In Memory of Dr. James Akira Hirabayashi

In Memory of Dr. James Akira Hirabayashi

Dr. James Akira Hirabayashi (October 31, 1926 to May 23, 2012) was a man for all seasons. He retired from his nearly 30-year career at San Francisco State University as professor emeritus of anthropology in 1988. He served as the founding dean of the College of Ethnic Studies from 1969 to 1977 and from 1979 to 1980, and as the dean of Undergraduate Studies from 1985 to 1988. In 2009, coinciding with the 40th anniversary of the College of Ethnic Studies, SF State President Robert Corrigan awarded the President’s Medal to Dr. Hirabayashi in recognition of his numerous contributions.

Along with his brothers, Gordon and Dick, Dr. Hirabayashi was part of the first generation of Asian Americans to earn doctorate degrees from US universities. following World War II. A Harvard University graduate, Dr. Hirabayashi held research and teaching positions at the University of Tokyo, Japan where he was a Fulbright Fellow, the University of Alberta, Edmonton, Canada, and at Ahmadu Bello University, Zaria, Nigeria. Dr. Hirabayashi authored various university-level texts, several with his son, Dr. Lane Hirabayashi.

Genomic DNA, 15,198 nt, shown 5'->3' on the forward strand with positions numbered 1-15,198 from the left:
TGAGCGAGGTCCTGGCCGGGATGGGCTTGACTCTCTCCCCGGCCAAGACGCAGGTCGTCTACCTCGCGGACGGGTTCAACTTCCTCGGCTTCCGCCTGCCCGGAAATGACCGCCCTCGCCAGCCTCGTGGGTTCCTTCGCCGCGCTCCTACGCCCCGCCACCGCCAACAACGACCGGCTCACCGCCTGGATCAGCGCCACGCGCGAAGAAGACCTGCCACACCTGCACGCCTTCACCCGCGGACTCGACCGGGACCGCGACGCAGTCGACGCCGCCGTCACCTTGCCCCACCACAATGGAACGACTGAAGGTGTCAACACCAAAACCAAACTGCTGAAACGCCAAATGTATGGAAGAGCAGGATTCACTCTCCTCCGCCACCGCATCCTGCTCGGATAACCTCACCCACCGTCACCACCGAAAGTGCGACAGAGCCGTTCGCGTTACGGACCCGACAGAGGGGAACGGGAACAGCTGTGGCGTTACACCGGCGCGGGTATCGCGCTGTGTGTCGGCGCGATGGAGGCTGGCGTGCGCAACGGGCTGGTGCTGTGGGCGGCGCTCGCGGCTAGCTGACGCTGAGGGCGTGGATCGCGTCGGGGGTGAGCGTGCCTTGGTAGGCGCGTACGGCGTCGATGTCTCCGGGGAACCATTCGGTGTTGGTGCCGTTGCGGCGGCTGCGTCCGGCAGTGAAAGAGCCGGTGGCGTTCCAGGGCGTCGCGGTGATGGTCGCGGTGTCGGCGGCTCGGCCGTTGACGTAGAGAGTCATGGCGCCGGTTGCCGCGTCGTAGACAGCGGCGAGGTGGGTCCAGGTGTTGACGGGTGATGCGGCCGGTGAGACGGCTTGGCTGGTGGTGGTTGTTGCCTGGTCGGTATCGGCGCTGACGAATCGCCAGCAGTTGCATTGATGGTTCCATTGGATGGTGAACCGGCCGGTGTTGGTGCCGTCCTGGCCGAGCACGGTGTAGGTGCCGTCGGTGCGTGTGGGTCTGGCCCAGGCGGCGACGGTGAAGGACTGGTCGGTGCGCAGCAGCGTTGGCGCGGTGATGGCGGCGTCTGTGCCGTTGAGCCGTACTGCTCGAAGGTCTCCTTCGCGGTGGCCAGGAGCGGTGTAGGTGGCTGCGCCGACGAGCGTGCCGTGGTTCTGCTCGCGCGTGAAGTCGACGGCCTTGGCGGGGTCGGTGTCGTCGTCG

As a man for all seasons, Dr. Hirabayashi’s career accomplishments were balanced by quiet strength, generosity, and broad-based and impactful community service. He taught and mentored hundreds of people over decades—not just as a professor, but also as a guitarist, jeweler, Asian American Theater Company actor, softball pitcher on Steve Nakajo’s Jikoku Devils, Mongolian griddle gourmet cook, husband, and father.

Following is a quote from Dr. James Akira Hirabayashi: “[The] ethnic studies strike turned my world upside down. I thought I had achieved my goals. You know? And I was just going to ride it out. And then I found out that what I was doing was just, I was back to square one again. And I did get a lot of experiential learning from what the students are doing.” (

Obituaries for Dr. James Akira Hirabayashi are published on the websites of the Nichi Bei Foundation ( and Diverse: Issues In Higher Education (